Lect19(2) - L ectur e 19: Bui l di ng Atoms, M ol ecul es...

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Lecture 19, p 1 Lecture 19: Building Atoms, Molecules and solids U(r) r a ψ 3 ψ 1 ψ 2 ψ 4 ψ ψ 6 + e r + e ψ even + e r n = 3 n = 2 n = 1
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Lecture 19, p 2 Today Atomic Configurations States in atoms with many electrons – filled according to the Pauli exclusion principle Molecular Wave Functions: origins of covalent bonds Example: H + H H 2 Electron energy bands in Solids States in atoms with many electrons – filled according to the Pauli exclusion principle
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Lecture 19, p 3 Pauli Exclusion Principle Let’s start building more complicated atoms to study th e Periodic Table. For atoms with many electrons (e.g., carbon: 6, iron: 26, etc.) … What energies do the electrons have? “Pauli Exclusion Principle” (1925) No two electrons can be in the same quantum state. For example, in a given atom they cannot have the same set of quantum numbers n, l , m l , m s . This means that each atomic orbital (n, l ,m l ) can hold 2 electrons: m s = ±½. Important consequence: Electrons do not pile up in the lowest energy state. It’s more like filling a bucket with water. They are distributed among the energy levels according to the Exclusion Principle. Particles that obey this principle are called “ fermions ”. Protons and neutrons are also fermions, but photons are not.
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Lecture 19, p 4
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Lecture 19, p 5 Filling Atomic Orbitals According to the Exclusion Principle 2 2 n Z n eV 6 . 13 E - = In a multi-electron atom, the H-atom energy level diagram is distorted by Coulomb repulsion between electrons. Nevertheless, the H-atom diagram is useful (with some caveats) for figuring out the order in which orbitals are filled. Energy n 4 3 2 1 l = 0 1 2 3 4 s p d f g Example: Na (Z = 11) 1s 2 2s 2 2p 6 3s 1 Z = atomic number = # protons l label #orbitals (2 l +1) 0 s 1 1 p 3 2 d 5 3 f 7 Lecture 15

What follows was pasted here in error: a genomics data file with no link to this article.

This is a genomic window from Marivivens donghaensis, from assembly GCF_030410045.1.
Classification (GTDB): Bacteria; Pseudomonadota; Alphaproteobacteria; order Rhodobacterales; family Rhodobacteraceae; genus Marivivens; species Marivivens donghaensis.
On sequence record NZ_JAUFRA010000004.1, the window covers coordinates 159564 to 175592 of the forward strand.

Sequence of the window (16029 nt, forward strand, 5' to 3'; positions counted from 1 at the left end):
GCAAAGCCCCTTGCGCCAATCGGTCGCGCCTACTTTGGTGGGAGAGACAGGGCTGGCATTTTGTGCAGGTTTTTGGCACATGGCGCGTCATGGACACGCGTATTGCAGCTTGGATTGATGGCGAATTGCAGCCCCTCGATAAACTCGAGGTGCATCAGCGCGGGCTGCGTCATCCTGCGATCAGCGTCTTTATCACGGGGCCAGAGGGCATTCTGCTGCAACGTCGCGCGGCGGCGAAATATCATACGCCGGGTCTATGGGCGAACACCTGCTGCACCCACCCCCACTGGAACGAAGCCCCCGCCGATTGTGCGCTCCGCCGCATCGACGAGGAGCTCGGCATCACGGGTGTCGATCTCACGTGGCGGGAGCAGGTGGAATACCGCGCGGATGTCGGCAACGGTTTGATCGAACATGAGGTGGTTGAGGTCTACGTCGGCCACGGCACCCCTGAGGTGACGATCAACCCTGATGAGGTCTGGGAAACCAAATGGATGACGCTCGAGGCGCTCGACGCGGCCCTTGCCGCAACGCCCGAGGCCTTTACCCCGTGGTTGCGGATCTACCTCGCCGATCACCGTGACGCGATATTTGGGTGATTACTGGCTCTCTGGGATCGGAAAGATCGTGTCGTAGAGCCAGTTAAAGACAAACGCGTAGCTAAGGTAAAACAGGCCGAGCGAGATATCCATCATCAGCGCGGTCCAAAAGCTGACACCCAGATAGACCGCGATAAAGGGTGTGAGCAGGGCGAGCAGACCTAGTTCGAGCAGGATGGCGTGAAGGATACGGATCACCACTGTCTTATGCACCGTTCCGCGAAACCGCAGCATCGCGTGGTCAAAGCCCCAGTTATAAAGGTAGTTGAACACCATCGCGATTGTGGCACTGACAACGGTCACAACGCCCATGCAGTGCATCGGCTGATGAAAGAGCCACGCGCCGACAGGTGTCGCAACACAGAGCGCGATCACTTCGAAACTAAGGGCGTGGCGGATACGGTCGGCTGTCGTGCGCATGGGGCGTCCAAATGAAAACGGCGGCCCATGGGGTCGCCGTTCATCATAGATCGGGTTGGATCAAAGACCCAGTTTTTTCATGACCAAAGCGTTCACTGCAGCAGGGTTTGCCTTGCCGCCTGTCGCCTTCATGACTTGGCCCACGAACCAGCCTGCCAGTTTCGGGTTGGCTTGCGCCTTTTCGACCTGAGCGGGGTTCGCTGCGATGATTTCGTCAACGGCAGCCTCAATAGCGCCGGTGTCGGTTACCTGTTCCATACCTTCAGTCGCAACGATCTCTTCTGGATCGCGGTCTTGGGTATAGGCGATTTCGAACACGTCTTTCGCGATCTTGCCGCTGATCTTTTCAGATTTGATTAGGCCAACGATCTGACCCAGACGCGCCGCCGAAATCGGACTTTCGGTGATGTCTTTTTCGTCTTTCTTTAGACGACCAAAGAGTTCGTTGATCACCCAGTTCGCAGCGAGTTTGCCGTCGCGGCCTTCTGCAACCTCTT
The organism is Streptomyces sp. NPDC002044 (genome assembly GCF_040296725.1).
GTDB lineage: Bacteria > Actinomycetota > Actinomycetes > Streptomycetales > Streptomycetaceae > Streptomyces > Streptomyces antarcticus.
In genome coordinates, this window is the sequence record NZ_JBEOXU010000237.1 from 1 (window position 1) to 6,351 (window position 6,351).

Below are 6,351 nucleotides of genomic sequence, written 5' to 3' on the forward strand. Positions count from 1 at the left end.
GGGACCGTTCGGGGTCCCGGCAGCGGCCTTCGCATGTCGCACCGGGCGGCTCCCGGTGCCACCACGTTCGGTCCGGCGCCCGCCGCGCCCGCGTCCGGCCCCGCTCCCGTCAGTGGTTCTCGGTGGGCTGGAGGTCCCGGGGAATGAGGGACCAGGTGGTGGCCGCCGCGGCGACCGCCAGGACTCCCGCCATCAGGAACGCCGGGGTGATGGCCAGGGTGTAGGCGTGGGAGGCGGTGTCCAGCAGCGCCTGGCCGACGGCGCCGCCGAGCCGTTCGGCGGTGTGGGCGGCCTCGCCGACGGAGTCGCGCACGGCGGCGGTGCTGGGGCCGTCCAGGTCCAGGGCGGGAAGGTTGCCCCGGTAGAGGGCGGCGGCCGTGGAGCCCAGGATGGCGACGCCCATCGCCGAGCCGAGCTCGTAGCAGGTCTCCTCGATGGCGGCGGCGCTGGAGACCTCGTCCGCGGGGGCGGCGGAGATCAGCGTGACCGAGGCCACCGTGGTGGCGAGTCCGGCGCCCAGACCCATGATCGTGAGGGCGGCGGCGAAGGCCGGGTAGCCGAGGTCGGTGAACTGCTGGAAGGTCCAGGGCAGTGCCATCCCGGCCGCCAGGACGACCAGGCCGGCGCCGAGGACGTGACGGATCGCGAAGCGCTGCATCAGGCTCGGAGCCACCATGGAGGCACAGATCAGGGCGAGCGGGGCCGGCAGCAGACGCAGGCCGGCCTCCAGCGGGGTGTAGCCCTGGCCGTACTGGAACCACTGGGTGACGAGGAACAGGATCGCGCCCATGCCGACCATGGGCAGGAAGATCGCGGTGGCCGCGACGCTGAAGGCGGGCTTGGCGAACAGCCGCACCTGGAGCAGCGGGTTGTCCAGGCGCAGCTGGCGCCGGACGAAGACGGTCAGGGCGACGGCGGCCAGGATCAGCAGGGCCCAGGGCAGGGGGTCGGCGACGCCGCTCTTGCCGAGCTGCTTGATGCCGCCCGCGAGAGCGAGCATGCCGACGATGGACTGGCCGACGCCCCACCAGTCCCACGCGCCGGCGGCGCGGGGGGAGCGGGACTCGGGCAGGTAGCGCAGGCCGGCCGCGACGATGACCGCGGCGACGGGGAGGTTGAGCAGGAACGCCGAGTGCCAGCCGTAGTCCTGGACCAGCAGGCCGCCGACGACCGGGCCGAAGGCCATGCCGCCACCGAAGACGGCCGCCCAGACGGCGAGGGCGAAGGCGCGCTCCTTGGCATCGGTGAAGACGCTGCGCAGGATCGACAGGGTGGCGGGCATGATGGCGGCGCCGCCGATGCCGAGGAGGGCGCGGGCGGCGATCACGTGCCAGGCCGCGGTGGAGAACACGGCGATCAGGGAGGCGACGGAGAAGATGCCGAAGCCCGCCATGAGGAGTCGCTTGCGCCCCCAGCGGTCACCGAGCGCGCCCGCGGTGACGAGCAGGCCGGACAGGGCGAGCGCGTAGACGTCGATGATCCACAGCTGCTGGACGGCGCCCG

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Lecture 19, p 6 Act 1 1. Which of the following states (n, l ,m l ,m s ) is/are NOT allowed? 2. Which of the following atomic electron configurations violates the Pauli Exclusion Principle? a. (2, 1, 1, -1/2) b. (4, 0, 0, 1/2) c. (3, 2, 3, -1/2) d. (5, 2, 2, 1/2) e. (4, 4, 2, -1/2) a. 1s 2 , 2s 2 , 2p 6 , 3d 10 b. 1s 2 , 2s 2 , 2p 6 , 3d 4 c. 1s 2 , 2s 2 , 2p 8 , 3d 8 d. 1s 1 , 2s 2 , 2p 6 , 3d 5 e. 1s 2 , 2s 2 , 2p 3 , 3d 11
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Lecture 19, p 7 Filling Procedure for Atomic Orbitals Due to electron-electron interactions, the hydrogen levels fail to give us the correct filling order as we go higher in the periodic table.
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Lect19(2) - L ectur e 19: Bui l di ng Atoms, M ol ecul es...

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